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Reviews » Theatrical Reviews » Tomb Raider (2018)
Tomb Raider (2018)
Warner Bros. // PG-13 // March 16, 2018
Review by Thomas Spurlin | posted March 31, 2018 | E-mail the Author
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Roar Uthaug's Tomb Raider marks the first time that a videogame property has been given a second, non-sequel chance at leaving its mark on the Hollwood scene, though gamers who have stuck with Lara Croft over the years may be quick to point out that this is a dramatically different version of the character. The iconic heroine received a successful reboot-slash-prequel in the gaming realm roughly half a decade ago, and while that version of Croft exhibits similar gusto, smarts, and fondness for archaeology, she's also leaner and greener as she develops the survival skills that'll shape her into a formidable explorer. So, it isn't unreasonable to argue that she's close to an entirely different Lara Croft … and since this adaptation works from the narrative of the rebooted game, it's an entirely different adaptation than the Angelina Jolie vehicle several years back. Both share one key puzzle piece in common, though: the lead actress' embodiment of the heroine ends up being the strongest element of Tomb Raider, though the movie exploding and crumbling around Alicia Vikander's sturdy portrayal is marginally more substantial.

From the start, it's clear that screenwriter Geneva Robertson-Dworet and her team have watched the first Tomb Raider film and used it for reference, but more as a map of how to create almost the opposite kind of Lara Croft than that of the original. Instead of portraying her as an unabashedly wealthy heiress who's almost invincibly trained and prepared for what's thrown at her, we see this Lara Croft (Vikander) getting taken down in sparring martial-arts matches, crashing her bicycle while zipping around downtown London, and doing whatever she can to make enough money to survive. It's a far cry from the woman who trains with her own personal killer robot, in a inhouse Egyptian tomb, and bounces around on suspension cables in the middle of her mansion for recreation. This Lara Croft isn't the hero made of fantasy, but someone who's trying to built herself into a genuine sort of heroine in the willful absence of her family and their wealth, driven by the disappearance of her father seven years prior.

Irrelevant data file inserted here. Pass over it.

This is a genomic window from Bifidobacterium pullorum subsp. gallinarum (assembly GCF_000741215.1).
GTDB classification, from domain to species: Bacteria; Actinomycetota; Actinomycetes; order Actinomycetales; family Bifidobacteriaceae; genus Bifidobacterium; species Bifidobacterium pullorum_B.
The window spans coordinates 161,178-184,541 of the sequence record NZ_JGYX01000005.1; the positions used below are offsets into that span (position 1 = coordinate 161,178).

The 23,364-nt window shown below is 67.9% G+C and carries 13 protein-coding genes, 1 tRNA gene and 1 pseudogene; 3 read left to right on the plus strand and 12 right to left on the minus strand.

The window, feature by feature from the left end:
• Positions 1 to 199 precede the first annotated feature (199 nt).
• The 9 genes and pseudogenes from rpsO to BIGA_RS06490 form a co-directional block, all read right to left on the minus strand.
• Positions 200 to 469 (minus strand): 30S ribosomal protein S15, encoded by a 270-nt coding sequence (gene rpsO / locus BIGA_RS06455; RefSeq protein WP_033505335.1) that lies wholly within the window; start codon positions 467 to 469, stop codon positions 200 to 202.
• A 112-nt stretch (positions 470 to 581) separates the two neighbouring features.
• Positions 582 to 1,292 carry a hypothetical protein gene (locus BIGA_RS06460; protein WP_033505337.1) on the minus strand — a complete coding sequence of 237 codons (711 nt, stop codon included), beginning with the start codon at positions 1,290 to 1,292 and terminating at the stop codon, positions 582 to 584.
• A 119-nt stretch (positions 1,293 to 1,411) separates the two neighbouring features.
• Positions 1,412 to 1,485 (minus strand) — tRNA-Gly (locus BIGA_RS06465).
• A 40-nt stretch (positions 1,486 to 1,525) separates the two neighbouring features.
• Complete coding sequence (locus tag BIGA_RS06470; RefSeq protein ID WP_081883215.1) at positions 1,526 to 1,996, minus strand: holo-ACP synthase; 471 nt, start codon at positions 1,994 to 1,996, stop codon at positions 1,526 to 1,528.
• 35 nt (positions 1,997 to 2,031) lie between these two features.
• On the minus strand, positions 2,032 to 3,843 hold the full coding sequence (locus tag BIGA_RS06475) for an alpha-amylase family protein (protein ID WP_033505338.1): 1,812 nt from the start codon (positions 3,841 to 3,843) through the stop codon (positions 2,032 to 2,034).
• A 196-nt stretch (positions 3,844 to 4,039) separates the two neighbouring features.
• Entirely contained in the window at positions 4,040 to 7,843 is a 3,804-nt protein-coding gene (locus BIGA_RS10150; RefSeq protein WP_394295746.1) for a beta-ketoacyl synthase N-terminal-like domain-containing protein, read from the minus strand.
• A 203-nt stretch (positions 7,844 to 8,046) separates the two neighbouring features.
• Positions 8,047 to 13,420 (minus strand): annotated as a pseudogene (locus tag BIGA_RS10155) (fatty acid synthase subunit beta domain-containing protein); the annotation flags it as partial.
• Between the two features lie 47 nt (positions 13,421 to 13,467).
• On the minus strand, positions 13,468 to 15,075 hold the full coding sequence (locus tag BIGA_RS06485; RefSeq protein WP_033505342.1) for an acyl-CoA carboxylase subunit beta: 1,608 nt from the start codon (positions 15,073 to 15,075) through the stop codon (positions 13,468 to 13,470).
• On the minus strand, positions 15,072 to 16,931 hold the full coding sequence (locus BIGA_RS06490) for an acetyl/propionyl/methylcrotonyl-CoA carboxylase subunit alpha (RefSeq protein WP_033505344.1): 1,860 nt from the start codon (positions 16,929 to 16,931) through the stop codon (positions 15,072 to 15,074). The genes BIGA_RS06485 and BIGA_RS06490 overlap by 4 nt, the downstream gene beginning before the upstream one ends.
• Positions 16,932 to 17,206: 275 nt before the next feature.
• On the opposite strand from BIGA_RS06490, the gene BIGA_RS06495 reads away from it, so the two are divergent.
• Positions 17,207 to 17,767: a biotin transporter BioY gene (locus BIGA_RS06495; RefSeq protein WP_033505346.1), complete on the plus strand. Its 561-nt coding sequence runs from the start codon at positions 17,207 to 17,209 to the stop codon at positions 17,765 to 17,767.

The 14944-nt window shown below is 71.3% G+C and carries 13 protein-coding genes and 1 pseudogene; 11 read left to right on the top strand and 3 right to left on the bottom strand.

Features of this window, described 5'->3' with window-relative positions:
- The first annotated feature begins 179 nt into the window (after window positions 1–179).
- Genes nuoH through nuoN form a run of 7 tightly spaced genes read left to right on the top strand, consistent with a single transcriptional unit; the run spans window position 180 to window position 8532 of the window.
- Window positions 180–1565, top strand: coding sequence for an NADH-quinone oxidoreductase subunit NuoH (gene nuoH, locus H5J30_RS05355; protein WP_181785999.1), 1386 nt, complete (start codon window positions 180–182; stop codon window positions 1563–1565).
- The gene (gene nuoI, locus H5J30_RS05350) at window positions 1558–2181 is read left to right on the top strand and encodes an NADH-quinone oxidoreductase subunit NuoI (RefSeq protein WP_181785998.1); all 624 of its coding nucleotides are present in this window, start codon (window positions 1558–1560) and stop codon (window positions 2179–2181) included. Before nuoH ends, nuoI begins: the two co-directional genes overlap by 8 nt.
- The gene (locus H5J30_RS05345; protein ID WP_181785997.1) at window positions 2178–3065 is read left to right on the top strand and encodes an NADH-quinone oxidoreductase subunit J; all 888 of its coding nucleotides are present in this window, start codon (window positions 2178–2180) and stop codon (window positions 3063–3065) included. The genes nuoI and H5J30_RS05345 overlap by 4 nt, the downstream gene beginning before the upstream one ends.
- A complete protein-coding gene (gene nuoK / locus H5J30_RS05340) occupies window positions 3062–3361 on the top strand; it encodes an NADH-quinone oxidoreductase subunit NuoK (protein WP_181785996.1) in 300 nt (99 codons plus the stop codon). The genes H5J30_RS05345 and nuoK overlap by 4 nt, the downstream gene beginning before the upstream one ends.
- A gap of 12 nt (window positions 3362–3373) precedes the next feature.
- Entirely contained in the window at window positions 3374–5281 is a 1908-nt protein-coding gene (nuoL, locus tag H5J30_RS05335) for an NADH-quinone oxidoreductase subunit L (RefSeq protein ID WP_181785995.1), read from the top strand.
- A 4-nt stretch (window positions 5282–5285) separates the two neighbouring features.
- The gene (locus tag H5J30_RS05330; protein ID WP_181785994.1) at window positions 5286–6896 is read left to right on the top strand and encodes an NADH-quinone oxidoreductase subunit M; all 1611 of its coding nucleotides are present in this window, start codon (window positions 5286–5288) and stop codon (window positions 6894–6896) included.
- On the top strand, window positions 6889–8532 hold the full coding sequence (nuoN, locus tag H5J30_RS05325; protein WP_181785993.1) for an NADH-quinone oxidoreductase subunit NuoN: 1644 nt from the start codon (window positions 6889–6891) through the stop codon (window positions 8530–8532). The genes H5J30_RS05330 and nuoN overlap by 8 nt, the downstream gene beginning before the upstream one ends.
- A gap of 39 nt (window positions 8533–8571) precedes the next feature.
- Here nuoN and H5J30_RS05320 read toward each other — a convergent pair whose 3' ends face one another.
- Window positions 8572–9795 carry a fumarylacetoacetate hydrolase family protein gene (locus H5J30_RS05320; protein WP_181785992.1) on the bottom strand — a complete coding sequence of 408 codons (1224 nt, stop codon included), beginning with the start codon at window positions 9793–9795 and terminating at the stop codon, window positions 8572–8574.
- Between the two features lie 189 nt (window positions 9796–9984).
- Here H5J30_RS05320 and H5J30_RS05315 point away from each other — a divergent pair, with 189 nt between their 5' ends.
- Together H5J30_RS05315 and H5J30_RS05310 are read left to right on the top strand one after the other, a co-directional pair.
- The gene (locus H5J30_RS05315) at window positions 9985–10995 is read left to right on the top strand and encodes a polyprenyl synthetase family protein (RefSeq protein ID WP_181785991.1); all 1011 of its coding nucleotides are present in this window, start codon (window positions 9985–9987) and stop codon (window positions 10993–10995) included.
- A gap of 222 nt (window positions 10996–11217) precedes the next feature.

With a strong English accent complimenting her dialogue, Alicia Vikander adds high-caliber authenticity to Lara Croft, giving her a slim yet durable presence while she grapples with the burdens of essentially being an orphaned member of an illustrious family. Much like other videogame adaptations, there isn't a rush to get to the main action at the beginning and there's plenty of room to bulk up the story's depth and characterization, and this Tomb Raider uses the time to explore a more genuine take on Lara Croft's perceptions of her lineage and her adventure-seeking capabilities. Granted, sure, there's a bit of "Tomb Raider Begins" tonality going on during training sessions, boardroom conversations with her guardian, Anna Miller (Kristen Scott Thomas), and hazy flashbacks to conversations with her father as their family's mansion stands in the background. Vikander's spunkiness while bringing to life Lara Croft's drive to improve herself elevates this expansion of the mythos unseen in the game, tapping into strength and determination that yields an admirable heroine without exaggerating the "girl power!" aspect of it.